Paddling in the Yukon

Posted: Thursday, October 18, 2001

JUNEAU (AP) -- Choosing the mighty Yukon River for your first extended canoe trip may seem a bit ambitious. But knowledgeable canoeists say it's feasible for those with limited experience and a willingness to follow some common sense safety rules.

''It's the Cadillac of rivers,'' said Doug Sanvik, who has canoed from Whitehorse to Dawson in Canada's Yukon Territory a half dozen times. The river is flat and moves along at 4 to 5 miles an hour, Sanvik said.

Mark Kissel, who has traveled the Whitehorse-Dawson route twice, called the trip a lazy man's wilderness adventure. ''You can sit back and watch the scenery,'' he said.

For safety, you need to watch the water levels during the early summer because snow-melt and rain can make rapids dangerous, said Scott McDougall of Kanoe People, one of several Whitehorse businesses that rents canoes. Strong winds that occasionally pick up are another safety concern for canoeists crossing Lake Laberge, on the way to Dawson. But overall, it's a very doable river for novices, McDougall said.

Just north of Whitehorse, past Lake Laberge, flows one of the prettiest stretches of river on the planet, said Jeff Brady, publisher of the Skagway News. The Yukon winds around rippled terraced cliffs, which in places tower over the river. Kissel said the chiseled cliffs give the feeling that the river has run through the Yukon for eternity. At this section of the river Brady witnessed a fly over of Canadian geese that he found incredible.

''There had to be at least 10,000 of them. It was nonstop for several hours,'' he said.

The Whitehorse-to-Dawson route is 450 miles and typically takes 14 days, said McDougall, who charges $325 (Canadian) per rented canoe for 16 days. There are a couple of places along the route to resupply and canoes can hold enough supplies for two weeks, said Brady. A shorter trip on this route, approximately 200 miles, ends at Carmacks and takes approximately seven days to cover. Generally, companies renting canoes will pick them up in Dawson or Carmacks and canoeists can catch a bus back to Whitehorse, said Brady.

By the mid-1990s, their were growing concerns among residents about the number of canoeists on the river, the amount of garbage being scattered and firearms being discharged, said Alfan Jones, recreation planner with the Yukon Department of Renewable Resources.

In 1997, the government responded to these concerns by doing a survey on the behavior and attitudes of the recreationists. The survey showed 2,125 people, mostly canoeists, used the river. Few of the recreationists expressed a concern about the number of people on the river, nor was there much evidence of firearms being discharged, said Jones. Most users were highly satisfied with their wilderness experience, but many people, especially European travelers, expressed concern about the amount of trash, he said.

Kissel and his wife Teresa made their first Whitehorse-to-Dawson trip in 1984 in a rubber raft and were impressed enough to bring their children on a canoe trip 10 years later.

Concerned about safety, they discussed the type of canoe with outfitters in Whitehorse. With weight loaded low they were never worried about stability. They made sure their two children, Amos and Valerie, ages 9 and 7 at the time, wore life jackets even when camping. The family did a lot of talking about safety. ''You can't treat it lightly because the river is cold and it runs fast. If anyone falls in it's a serious situation,'' said Kissel, who works for the state as an assistant ombudsman.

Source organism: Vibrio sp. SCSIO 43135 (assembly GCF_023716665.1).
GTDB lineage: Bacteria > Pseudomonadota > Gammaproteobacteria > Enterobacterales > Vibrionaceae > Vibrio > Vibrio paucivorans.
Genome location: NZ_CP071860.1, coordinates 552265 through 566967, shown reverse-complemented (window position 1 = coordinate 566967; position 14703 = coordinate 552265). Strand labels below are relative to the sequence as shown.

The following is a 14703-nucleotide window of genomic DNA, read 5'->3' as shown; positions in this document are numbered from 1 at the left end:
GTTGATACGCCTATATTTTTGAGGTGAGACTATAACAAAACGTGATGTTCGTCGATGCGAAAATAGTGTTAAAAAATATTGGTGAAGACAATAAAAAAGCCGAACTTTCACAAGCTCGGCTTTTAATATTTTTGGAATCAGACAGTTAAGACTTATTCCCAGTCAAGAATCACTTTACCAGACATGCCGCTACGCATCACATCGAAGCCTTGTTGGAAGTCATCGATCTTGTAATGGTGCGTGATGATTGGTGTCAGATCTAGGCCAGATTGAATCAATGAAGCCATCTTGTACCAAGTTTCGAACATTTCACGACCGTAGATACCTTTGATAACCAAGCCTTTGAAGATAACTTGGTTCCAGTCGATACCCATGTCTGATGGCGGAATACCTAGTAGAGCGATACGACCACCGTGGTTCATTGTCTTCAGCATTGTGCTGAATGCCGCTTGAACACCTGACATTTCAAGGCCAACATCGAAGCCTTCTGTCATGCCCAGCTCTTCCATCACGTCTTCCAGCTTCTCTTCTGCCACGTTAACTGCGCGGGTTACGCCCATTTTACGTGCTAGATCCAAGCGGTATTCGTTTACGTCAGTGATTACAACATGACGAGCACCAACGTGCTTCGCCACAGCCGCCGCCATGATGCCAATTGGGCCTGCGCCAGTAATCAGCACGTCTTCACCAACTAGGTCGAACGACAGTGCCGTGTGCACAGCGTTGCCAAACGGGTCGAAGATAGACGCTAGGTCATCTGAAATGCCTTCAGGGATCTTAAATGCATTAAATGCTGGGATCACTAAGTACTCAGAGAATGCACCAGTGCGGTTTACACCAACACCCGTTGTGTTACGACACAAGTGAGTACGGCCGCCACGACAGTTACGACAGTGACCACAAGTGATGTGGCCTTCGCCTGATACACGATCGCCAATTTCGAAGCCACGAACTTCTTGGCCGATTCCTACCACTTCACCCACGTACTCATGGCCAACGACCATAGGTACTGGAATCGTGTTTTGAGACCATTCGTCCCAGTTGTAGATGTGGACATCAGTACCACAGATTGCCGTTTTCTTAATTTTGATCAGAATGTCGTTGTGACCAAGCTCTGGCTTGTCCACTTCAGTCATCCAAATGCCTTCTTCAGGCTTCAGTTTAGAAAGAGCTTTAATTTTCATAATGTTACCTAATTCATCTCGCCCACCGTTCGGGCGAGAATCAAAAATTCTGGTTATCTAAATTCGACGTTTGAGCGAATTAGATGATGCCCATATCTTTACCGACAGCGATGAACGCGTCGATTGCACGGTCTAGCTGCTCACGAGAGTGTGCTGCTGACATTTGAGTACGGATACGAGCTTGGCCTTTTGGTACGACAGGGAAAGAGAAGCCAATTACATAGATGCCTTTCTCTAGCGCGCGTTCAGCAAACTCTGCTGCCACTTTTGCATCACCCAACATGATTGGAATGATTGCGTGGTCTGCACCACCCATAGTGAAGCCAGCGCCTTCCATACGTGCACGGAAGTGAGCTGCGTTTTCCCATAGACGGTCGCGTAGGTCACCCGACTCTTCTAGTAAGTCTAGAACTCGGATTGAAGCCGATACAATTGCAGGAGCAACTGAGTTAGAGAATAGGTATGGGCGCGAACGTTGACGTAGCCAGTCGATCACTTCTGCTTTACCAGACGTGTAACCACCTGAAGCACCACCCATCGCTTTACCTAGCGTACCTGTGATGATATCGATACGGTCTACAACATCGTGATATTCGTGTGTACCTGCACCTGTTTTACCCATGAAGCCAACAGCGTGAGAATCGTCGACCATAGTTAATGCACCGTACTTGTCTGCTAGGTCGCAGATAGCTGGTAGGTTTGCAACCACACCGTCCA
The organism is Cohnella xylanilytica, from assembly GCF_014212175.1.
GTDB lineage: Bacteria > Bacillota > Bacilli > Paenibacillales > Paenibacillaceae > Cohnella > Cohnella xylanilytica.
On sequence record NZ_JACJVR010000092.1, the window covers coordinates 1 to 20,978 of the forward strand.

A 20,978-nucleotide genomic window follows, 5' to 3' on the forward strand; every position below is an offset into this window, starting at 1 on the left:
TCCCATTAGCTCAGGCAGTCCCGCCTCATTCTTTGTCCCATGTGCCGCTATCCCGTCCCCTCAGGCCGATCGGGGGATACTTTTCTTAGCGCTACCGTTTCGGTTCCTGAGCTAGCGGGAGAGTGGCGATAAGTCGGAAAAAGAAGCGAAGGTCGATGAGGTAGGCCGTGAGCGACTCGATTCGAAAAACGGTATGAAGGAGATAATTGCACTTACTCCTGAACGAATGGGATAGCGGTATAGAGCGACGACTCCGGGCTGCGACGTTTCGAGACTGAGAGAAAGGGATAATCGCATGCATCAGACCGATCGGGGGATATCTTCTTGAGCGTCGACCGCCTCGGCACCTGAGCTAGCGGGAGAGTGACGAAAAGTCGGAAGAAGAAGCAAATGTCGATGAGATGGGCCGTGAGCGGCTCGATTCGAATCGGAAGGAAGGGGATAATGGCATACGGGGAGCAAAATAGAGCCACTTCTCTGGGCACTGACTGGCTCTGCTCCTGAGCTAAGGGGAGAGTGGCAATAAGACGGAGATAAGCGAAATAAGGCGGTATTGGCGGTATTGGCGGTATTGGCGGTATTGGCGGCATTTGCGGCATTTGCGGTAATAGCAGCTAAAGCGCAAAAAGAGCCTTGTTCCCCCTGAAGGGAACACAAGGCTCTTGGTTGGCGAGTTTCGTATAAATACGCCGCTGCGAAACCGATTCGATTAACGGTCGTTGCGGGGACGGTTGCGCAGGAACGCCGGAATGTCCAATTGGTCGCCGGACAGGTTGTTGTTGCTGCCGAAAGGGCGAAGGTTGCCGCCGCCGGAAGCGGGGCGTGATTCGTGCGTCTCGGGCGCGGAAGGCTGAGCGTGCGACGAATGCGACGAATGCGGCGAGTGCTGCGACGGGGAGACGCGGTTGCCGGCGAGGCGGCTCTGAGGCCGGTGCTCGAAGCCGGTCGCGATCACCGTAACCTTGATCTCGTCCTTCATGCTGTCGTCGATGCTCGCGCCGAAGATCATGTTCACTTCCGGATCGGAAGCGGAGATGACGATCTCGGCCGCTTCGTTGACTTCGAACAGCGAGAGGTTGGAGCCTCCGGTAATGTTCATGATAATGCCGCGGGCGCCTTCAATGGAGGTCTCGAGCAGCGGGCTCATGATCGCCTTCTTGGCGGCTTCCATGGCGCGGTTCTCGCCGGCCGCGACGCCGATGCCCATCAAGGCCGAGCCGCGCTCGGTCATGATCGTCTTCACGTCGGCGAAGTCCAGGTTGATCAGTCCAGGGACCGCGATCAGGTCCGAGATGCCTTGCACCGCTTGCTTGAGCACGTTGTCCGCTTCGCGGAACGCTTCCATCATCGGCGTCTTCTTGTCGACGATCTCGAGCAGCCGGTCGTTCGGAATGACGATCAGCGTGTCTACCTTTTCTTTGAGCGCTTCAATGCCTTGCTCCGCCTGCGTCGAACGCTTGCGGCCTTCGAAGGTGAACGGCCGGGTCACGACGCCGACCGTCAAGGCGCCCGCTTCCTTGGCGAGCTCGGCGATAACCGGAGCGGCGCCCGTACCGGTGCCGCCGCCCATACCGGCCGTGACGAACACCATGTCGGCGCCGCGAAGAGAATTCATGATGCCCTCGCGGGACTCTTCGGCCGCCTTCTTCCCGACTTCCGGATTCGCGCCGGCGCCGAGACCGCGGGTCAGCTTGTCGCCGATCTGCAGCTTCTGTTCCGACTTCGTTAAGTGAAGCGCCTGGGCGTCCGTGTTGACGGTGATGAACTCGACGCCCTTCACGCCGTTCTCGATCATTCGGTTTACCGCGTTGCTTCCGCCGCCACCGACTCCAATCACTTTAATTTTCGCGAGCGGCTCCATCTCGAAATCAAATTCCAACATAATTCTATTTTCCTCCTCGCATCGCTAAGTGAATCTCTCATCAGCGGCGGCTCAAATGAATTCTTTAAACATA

Kissel said the Yukon trip is a great family vacation.

''Just watching the kids experience something new like that was important, and it's good for a family to be in that kind of situation. We all had chores. The teamwork was really good for us. With no radio or TV, we had to entertain ourselves,'' Kissel said.

The wilderness along the Yukon River is impressive, but what staggers the imagination is the river's history, said Sanvik. ''It's funny, you go out to be alone in the wilderness but people seem to gravitate toward the human mysteries -- who was there, why and when,'' said Sanvik, a natural resource officer with the state.

In the spring of 1898, gold rushers waited with 8,000 boats for the ice to go out on Lake Bennett so they could float down the Yukon to the gold fields near Dawson. They left many mysteries along the banks of the Yukon including complete towns that were abandoned, along with numerous mining sites and cabins.

Kissel was walking though one of the abandoned town sites when he found a 1902 newspaper with headlines about the Boer War ending in South Africa.

''Evidently, they used newspapers for insulation in the buildings,'' he said. Another paper ran letters to the editor discussing whether brown and black bears were the same species.

Kissel also came across a paddlewheeler that had been pulled up out of the river on to greased timbers to keep it from being crushed by winter ice. ''It was never put back in,'' he said.

Sanvik found the same boat shortly after an early winter snow in late September and crawled up to the wheelhouse. ''You could see what they would've seen,'' he said.

Sanvik's favorite time on the river is September with the fall colors and fewer travelers. It's an incredibly quiet time especially after the migratory birds have left, he said.

''It's like Yukon author Robert Service wrote, 'I've stood at some mighty mouth hollow, plumb full of hush to the brim.' That's what it's like. The only thing you can hear in the morning is a raven as it flies over your tent. 'Waap, Waap, Waap.' And that's all you can hear.''


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